WordPress vulnerability hits +1 million with header and footer plugin
The WordPress plugin WPCode – Insert Headers and Footers + Custom Code Snippets, with over a million installations, was discovered with a vulnerability that could allow the attacker to delete files on the server.
A warning about the vulnerability was published in the US government’s National Vulnerability Database (NVD).
Insert header and footer plugin
The WPCode plugin (formerly known as Insert Headers and Footers by WPBeginner) is a popular plugin that allows WordPress publishers to add code snippets to the header and footer area.
This is useful for publishers who need to add Google Search Console website validation code, CSS code, structured data, even AdSense code, practically anything that belongs in a website’s header or footer.
Cross-Site Request Forgery (CSRF) vulnerability.
The WPCode – Insert Headers and Footers plugin prior to version 2.0.9 contains a vulnerability identified as a CSRF (Cross-Site Request Forgery) vulnerability.
A CSRF attack relies on tricking an end user registered on the WordPress site into clicking a link that performs an unwanted action.
Basically, the attacker uses the registered user’s credentials to perform actions on the website where the user is registered.
If a logged-in WordPress user clicks on a link containing a malicious request, the website is obligated to fulfill the request because it uses a browser with cookies that correctly identify the user as logged-in.
It is the malicious action performed by the registered user unknowingly that the attacker is counting on.
The non-profit Open Worldwide Application Security Project (OWASP) describes a CSRF vulnerability:
“Cross-Site Request Forgery (CSRF) is an attack that forces an end user to perform undesired actions in a web application in which they are currently authenticated.
With a little help from social engineering (for example, by sending a link via email or chat), an attacker can trick users of a web application into performing actions of the attacker’s choice.
If the victim is a regular user, a successful CSRF attack can force the user to perform status change requests such as money transfers, changing their email address, etc.
If the victim is an administrator account, CSRF can compromise the entire web application.”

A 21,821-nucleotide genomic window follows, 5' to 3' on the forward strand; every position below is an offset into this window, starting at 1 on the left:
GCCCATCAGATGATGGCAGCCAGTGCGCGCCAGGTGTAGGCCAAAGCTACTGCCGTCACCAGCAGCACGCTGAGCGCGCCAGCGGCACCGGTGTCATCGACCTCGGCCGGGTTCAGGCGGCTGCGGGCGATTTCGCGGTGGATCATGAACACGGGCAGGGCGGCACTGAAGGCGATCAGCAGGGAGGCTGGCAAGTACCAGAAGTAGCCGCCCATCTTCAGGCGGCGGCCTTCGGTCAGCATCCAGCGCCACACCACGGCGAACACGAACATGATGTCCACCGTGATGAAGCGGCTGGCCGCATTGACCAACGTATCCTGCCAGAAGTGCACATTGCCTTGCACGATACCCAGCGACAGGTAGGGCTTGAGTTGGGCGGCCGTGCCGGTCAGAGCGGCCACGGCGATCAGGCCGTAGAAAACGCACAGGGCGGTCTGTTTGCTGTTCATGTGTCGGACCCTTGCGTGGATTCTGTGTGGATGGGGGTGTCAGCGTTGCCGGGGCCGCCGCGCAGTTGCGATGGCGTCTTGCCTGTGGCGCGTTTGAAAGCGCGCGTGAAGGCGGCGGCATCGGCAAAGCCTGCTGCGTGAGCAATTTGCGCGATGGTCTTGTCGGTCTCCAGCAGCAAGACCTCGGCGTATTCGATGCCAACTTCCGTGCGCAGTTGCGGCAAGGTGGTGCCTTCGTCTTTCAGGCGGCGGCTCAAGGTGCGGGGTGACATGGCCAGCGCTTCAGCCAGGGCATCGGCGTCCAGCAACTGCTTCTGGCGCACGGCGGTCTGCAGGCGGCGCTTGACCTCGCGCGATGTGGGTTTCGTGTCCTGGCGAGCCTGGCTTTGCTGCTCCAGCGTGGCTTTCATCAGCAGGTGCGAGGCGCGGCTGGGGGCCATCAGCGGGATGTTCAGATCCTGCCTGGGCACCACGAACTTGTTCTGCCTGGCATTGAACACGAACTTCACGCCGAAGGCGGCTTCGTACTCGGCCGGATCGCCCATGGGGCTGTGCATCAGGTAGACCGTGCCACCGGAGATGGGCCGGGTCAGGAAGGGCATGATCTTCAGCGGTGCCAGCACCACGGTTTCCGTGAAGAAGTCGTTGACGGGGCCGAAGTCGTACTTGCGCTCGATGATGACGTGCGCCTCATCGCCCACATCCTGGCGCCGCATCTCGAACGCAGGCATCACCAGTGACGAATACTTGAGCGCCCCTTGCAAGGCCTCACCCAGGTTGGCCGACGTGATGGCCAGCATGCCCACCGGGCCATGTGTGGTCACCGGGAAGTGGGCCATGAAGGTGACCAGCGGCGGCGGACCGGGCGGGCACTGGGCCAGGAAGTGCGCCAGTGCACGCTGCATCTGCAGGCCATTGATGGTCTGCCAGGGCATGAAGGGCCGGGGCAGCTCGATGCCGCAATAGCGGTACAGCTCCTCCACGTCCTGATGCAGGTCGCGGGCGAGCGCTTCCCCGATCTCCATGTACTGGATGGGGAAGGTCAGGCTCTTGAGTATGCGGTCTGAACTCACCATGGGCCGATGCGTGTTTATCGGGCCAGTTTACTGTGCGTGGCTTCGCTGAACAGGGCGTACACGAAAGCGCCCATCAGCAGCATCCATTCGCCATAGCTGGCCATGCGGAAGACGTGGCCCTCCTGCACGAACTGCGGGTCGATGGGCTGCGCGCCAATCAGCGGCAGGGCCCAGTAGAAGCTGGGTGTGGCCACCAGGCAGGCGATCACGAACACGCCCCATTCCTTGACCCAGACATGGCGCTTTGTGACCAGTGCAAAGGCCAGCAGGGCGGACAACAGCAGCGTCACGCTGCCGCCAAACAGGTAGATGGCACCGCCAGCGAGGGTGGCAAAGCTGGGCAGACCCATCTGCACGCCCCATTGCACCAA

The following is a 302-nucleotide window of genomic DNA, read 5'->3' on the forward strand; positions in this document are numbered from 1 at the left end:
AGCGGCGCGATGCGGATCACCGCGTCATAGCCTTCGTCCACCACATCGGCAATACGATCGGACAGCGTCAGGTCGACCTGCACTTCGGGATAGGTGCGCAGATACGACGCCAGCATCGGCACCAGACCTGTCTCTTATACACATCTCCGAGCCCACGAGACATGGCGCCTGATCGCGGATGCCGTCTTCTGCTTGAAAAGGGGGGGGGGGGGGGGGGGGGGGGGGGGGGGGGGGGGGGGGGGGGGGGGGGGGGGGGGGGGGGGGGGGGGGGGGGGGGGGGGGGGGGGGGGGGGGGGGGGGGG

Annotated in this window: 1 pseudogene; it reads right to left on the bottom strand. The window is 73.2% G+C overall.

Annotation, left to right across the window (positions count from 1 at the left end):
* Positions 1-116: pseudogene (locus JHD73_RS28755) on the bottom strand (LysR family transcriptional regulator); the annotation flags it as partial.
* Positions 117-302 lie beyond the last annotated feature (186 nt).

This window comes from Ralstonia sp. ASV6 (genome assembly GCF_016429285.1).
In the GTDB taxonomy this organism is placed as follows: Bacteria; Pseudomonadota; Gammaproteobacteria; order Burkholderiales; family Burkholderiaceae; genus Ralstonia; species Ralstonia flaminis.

The Common Weakness Enumeration (CWE) website, sponsored by the United States Department of Homeland Security, provides a definition of this type of CSRF:
“The web application may or may not adequately verify that a well-formed, valid, consistent request was intentionally made by the user making the request.
…If a web server is designed to receive a request from a client without a mechanism to verify that it was sent intentionally, an attacker could trick a client into making an unintended request to the web server that is treated as an authentic request.
This can be done via a URL, image loading, XMLHttpRequest, etc. and may lead to data disclosure or unintended code execution.”
In this particular case, the undesired actions are limited to deleting log files.
The National Vulnerability Database published details of the vulnerability:
“The WPCode WordPress plugin before 2.0.9 has a bad CSRF when deleting the log and does not ensure that the file to be deleted is in the expected folder.
This could allow attackers to trick users into deleting arbitrary log files on the server, even outside of the blog folders, using the wpcode_activate_snippets function.”
The WPScan website (owned by Automattic) has published a proof of concept of the vulnerability.
A proof of concept in this context is code that verifies and demonstrates that a vulnerability can work.
This is the proof of concept:
"Make a logged in user with the wpcode_activate_snippets capability open the URL below https://example.com/wp-admin/admin.php?page=wpcode-tools&view=logs&wpcode_action=delete_log&log=../../delete-me.log This will make them delete the ~/wp-content/delete-me.log"
Second vulnerability for 2023
This is the second vulnerability discovered in 2023 for the WPCode Insert Headers and Footers plugin.
Another vulnerability was discovered in February 2023 and affects versions 2.0.6 or lower, which the security company Wordfence WordPress identified as a “No authorization to disclose/update sensitive keys.”
According to NVD, the vulnerability report, the vulnerability also affected versions up to 2.0.7.
The NVD warned about the earlier vulnerability:
“The WPCode WordPress plugin prior to 2.0.7 does not have proper permission checks for multiple AJAX actions, it only checks the nonce.
This can result in any authenticated user who can edit posts being able to call the endpoints related to WPCode library authentication (e.g. updating and deleting the authentication key).
WPCode has released a security patch
The changelog for the WordPress plugin WPCode – Insert Headers and Footers responsibly notes that they have fixed a security issue.
A changelog notation for version update 2.0.9 says:
“Fix: Security hardening to delete logs.”
The changelog notation is important because it informs users of the plugin about the content of the update and allows them to make an informed decision on whether to proceed with the update or wait until the next one.
WPCode acted responsibly by responding to the discovery of the vulnerability in a timely manner and also noted the security fix in the change log.
recommended course of action
It is recommended that users of the WPCode – Insert Headers and Footers plugin update their plugin to at least version 2.0.9.
The latest version of the plugin is 2.0.10.
Read more about the vulnerability on the NVD website: